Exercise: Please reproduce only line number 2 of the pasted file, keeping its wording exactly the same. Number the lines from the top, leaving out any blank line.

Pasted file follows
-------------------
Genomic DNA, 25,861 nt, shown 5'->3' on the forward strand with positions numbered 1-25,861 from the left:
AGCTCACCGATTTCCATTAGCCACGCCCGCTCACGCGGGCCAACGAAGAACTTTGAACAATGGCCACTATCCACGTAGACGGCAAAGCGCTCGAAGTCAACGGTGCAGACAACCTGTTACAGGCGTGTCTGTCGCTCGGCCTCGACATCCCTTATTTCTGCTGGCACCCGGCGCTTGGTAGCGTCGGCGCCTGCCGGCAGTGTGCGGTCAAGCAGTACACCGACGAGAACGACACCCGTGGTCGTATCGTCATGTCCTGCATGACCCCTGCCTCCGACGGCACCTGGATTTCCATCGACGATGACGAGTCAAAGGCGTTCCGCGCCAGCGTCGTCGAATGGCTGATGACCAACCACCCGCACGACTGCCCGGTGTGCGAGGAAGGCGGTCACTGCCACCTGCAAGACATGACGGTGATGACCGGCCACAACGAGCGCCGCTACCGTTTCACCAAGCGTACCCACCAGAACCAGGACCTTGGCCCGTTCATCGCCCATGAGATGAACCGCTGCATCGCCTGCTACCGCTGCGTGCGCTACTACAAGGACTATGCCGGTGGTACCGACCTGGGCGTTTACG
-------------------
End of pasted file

AGCTCACCGATTTCCATTAGCCACGCCCGCTCACGCGGGCCAACGAAGAACTTTGAACAATGGCCACTATCCACGTAGACGGCAAAGCGCTCGAAGTCAACGGTGCAGACAACCTGTTACAGGCGTGTCTGTCGCTCGGCCTCGACATCCCTTATTTCTGCTGGCACCCGGCGCTTGGTAGCGTCGGCGCCTGCCGGCAGTGTGCGGTCAAGCAGTACACCGACGAGAACGACACCCGTGGTCGTATCGTCATGTCCTGCATGACCCCTGCCTCCGACGGCACCTGGATTTCCATCGACGATGACGAGTCAAAGGCGTTCCGCGCCAGCGTCGTCGAATGGCTGATGACCAACCACCCGCACGACTGCCCGGTGTGCGAGGAAGGCGGTCACTGCCACCTGCAAGACATGACGGTGATGACCGGCCACAACGAGCGCCGCTACCGTTTCACCAAGCGTACCCACCAGAACCAGGACCTTGGCCCGTTCATCGCCCATGAGATGAACCGCTGCATCGCCTGCTACCGCTGCGTGCGCTACTACAAGGACTATGCCGGTGGTACCGACCTGGGCGTTTACG